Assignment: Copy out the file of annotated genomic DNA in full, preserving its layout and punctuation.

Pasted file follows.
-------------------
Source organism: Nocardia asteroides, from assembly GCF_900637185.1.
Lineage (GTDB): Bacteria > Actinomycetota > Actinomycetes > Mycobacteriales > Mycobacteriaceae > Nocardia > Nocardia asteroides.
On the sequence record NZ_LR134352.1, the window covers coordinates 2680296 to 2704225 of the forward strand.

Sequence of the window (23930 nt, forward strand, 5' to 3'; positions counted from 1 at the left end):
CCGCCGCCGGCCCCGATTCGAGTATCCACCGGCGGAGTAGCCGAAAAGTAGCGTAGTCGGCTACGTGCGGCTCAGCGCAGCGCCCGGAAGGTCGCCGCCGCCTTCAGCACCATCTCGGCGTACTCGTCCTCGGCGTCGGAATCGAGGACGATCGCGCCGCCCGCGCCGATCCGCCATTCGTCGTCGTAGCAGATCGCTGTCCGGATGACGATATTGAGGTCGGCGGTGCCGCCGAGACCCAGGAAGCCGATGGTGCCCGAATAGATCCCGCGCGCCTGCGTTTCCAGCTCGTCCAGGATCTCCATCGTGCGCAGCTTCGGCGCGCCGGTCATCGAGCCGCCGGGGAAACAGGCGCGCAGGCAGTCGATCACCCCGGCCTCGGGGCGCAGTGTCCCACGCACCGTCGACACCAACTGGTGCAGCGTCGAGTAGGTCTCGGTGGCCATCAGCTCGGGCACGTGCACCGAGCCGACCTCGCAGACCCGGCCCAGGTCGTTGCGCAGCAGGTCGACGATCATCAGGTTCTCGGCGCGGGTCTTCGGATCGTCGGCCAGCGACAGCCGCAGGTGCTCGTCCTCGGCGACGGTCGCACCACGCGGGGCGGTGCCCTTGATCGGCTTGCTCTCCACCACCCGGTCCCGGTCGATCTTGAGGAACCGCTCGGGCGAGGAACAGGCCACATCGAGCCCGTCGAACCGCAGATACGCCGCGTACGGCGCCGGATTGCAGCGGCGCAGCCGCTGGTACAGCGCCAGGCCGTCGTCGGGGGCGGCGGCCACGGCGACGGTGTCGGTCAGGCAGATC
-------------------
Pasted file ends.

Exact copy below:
Source organism: Nocardia asteroides, from assembly GCF_900637185.1.
Lineage (GTDB): Bacteria > Actinomycetota > Actinomycetes > Mycobacteriales > Mycobacteriaceae > Nocardia > Nocardia asteroides.
On the sequence record NZ_LR134352.1, the window covers coordinates 2680296 to 2704225 of the forward strand.

Sequence of the window (23930 nt, forward strand, 5' to 3'; positions counted from 1 at the left end):
CCGCCGCCGGCCCCGATTCGAGTATCCACCGGCGGAGTAGCCGAAAAGTAGCGTAGTCGGCTACGTGCGGCTCAGCGCAGCGCCCGGAAGGTCGCCGCCGCCTTCAGCACCATCTCGGCGTACTCGTCCTCGGCGTCGGAATCGAGGACGATCGCGCCGCCCGCGCCGATCCGCCATTCGTCGTCGTAGCAGATCGCTGTCCGGATGACGATATTGAGGTCGGCGGTGCCGCCGAGACCCAGGAAGCCGATGGTGCCCGAATAGATCCCGCGCGCCTGCGTTTCCAGCTCGTCCAGGATCTCCATCGTGCGCAGCTTCGGCGCGCCGGTCATCGAGCCGCCGGGGAAACAGGCGCGCAGGCAGTCGATCACCCCGGCCTCGGGGCGCAGTGTCCCACGCACCGTCGACACCAACTGGTGCAGCGTCGAGTAGGTCTCGGTGGCCATCAGCTCGGGCACGTGCACCGAGCCGACCTCGCAGACCCGGCCCAGGTCGTTGCGCAGCAGGTCGACGATCATCAGGTTCTCGGCGCGGGTCTTCGGATCGTCGGCCAGCGACAGCCGCAGGTGCTCGTCCTCGGCGACGGTCGCACCACGCGGGGCGGTGCCCTTGATCGGCTTGCTCTCCACCACCCGGTCCCGGTCGATCTTGAGGAACCGCTCGGGCGAGGAACAGGCCACATCGAGCCCGTCGAACCGCAGATACGCCGCGTACGGCGCCGGATTGCAGCGGCGCAGCCGCTGGTACAGCGCCAGGCCGTCGTCGGGGGCGGCGGCCACGGCGACGGTGTCGGTCAGGCAGATC